When an individual becomes incapacitated to the point that he or she is incapable of making his or her own decisions, someone needs to take responsibility.
Ideally, this has been previously addressed, and formal legal documents have been drafted that incorporate the individual’s power of attorney and health proxy. In this circumstance, the individual has discussed the possibility that he or she may become debilitated and has arranged with a family member or close friend to accept responsibility for making all financial and or medical decisions on their behalf.
In the event that the individual becomes incapacitated without clearly defining power of attorney and health proxy, the matter is brought to court, where someone is deemed responsible.
When a person becomes unable to make their own financial or health care decisions and has no documents giving another the authority, the state must step in to appoint a guardian. This may be initiated by a social worker, or two or more relatives or friends may petition the court. They must first obtain a medical certificate stating the ward’s incompetence; then, after a waiting period, a hearing occurs.
This activity is public record, and all privacy for the incapacitated ward is lost. All financial and medical documents are available for the entire world to see, and it can be embarrassing and intrusive. This process is also expensive because it is necessary to obtain legal representation for all interested parties. A guardian is expected to have the utmost loyalty and concern for the ward, but since this is not necessarily a person selected by the ward, this is not always the case.
It is always better to consider ‘what if’ scenarios and draft the necessary documents that will ensure that an individual’s wishes relative to finances and care are followed.
Power of attorney is a legal document that establishes a clear successor to handle all financial decisions of the individual. Spouses, children, relatives, and trusted friends are the most obvious choices, but care must be given to selecting the best person for the task, as this person will have complete financial control as long as the ward is incapacitated.
This responsibility can be shared between two or more people, i.e., a person’s three children. In this circumstance, however, it is recommended that a chain of command be established, with one person identified as having absolute authority and additional people consulted about the decisions made.
As people age, their candidates for power of attorney may be aging concurrently, so it is recommended that backups be named within the legal document, thus ensuring a chain of command in the event of a tragedy or illness. Since the person selected as power of attorney will assume carte-blanche access to the individual’s finances, there is potential for abuse. Thus, the person or people selected must have a competent degree of financial savvy and must also have the ward’s best interests at heart.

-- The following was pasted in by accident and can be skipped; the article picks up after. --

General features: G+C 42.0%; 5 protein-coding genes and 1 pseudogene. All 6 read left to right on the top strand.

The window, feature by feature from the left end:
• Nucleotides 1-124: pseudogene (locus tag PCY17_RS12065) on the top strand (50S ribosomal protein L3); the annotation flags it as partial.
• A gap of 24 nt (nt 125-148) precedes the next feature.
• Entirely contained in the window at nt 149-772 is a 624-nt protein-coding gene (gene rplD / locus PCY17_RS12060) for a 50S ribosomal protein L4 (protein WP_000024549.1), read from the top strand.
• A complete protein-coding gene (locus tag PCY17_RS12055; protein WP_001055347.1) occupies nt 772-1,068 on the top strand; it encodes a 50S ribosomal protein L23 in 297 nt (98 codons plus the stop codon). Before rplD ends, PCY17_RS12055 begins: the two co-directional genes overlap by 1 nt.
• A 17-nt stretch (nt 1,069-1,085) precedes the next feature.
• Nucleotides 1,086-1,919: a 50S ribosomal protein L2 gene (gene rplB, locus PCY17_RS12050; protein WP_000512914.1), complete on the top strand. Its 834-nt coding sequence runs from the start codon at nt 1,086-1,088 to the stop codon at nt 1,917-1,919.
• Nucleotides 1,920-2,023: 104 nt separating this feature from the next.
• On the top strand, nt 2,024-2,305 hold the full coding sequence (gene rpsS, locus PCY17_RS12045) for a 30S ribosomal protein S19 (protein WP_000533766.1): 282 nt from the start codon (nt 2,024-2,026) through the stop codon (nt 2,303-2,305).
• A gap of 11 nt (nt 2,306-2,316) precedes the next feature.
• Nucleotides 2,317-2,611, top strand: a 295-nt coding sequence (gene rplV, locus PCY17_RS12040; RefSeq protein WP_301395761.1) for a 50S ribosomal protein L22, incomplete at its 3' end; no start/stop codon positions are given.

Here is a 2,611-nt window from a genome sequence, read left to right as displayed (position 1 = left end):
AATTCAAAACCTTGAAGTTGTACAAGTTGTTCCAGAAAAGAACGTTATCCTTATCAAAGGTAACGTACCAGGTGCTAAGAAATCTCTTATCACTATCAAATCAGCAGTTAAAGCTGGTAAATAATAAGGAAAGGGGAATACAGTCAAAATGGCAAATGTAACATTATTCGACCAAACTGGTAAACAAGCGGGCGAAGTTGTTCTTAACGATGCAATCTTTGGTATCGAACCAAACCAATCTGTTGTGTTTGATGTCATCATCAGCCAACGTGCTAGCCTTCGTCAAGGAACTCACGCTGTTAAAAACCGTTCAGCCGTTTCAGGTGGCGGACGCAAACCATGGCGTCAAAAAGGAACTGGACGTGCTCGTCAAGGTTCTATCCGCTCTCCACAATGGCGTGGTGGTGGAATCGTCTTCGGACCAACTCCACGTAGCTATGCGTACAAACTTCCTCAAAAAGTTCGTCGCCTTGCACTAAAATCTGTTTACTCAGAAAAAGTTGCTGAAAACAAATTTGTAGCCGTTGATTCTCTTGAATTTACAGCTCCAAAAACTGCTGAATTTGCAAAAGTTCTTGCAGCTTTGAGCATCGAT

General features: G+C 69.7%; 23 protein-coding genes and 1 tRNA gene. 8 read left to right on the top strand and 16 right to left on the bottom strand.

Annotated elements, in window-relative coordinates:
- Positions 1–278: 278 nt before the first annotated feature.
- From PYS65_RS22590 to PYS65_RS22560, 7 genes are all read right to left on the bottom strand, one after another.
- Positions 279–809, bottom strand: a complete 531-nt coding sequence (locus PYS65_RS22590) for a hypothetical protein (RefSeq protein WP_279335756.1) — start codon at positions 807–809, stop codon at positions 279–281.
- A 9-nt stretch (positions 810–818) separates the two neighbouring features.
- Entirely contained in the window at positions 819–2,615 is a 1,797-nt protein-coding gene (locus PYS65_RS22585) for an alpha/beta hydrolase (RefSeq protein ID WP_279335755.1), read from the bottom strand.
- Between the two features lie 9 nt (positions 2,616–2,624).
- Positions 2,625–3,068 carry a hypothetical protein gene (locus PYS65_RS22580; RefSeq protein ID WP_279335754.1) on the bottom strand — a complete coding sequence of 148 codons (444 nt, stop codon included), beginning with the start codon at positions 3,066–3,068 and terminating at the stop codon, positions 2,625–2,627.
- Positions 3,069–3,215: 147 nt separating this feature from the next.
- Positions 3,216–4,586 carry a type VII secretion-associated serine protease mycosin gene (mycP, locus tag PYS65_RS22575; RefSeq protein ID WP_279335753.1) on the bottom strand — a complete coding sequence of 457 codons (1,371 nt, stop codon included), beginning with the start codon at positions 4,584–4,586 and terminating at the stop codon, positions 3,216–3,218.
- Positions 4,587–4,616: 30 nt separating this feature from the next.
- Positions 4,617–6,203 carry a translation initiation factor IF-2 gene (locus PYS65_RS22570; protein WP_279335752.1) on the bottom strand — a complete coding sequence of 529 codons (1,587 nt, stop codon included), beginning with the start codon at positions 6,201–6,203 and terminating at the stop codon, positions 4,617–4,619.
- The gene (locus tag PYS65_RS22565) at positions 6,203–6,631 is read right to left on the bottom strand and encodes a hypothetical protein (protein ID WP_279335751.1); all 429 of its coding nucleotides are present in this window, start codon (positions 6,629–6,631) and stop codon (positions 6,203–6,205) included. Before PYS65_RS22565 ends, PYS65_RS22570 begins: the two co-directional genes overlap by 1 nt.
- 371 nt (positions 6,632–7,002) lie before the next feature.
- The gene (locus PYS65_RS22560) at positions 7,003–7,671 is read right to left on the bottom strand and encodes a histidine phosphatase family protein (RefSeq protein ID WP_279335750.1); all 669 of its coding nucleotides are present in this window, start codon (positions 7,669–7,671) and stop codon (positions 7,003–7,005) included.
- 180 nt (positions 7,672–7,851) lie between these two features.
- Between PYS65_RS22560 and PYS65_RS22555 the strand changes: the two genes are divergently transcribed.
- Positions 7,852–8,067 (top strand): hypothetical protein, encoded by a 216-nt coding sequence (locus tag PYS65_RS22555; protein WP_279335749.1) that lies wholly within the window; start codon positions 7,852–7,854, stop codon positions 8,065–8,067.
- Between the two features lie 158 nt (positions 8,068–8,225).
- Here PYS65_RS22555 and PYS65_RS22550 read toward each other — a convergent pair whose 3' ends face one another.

Massachusetts doesn’t statutorily recognize living wills, so it is extremely important to draft a health proxy. A health proxy is a legal document that establishes a person or people who will make decisions regarding an individual’s medical care in the event that he or she is unable to make them personally. As with power of attorney, a chain of command is recommended so that there are no gray areas.
More than one person can share the responsibility, but it is extremely important that a single person have absolute authority. This person doesn’t need a medical background, but must be close enough to the incapacitated person to be familiar with their health care wishes, and must be capable and willing to put forth these wishes. Usually the need arises due to a traumatic experience or severe illness, which causes stress to the decision maker, so it is important to consider one’s ability for rational thought in emotional times when selecting the best person for this appointment.
Additional functions of a health proxy include directions as to reaffirmation of organ donation as well as instructions for final disposition, burial, or cremation. As health proxies that exist only within the context of a will may not be accessed while important decisions are being made, it is recommended that the person responsible for administration have a copy, as well as the local hospital. This further ensures that an individual’s wishes are carried out.
What about an individual who has no close family or friend who can, or is willing to, administer the power of attorney and health proxy? Under these circumstances, it is necessary to think outside the box and look around the obvious to find good candidates to make these important decisions. Attorneys, doctors, clergymen, or volunteers at a senior center may be considered. There are also agencies that provide such services, but there will be little or no personal connection with such a candidate.
Guardianships are essential in the event that an individual becomes incapable of making their own financial and health-related decisions, and haven’t yet drafted a power of attorney or a health proxy. One person can assume both roles, or the responsibility may be shared.
Since carte-blanche access to finances, and life and death decision-making authority, are granted to the person designated, it is important to carefully consider the person or people best suited to make these decisions. Sometimes one must look beyond obvious candidates to find the best one, but it is always best that these decisions be made on a personal level before circumstances dictate that the court steps in.
Gina M. Barry, Esq. is a member of the Estate Planning and Elder Law Department of Bacon & Wilson, P.C. in Springfield. Her practice includes sophisticated estate planning issues. Additional areas of expertise include guardianship, conservatorship and planning for long-term care, domestic relations, and residential real estate; (413) 781-0560.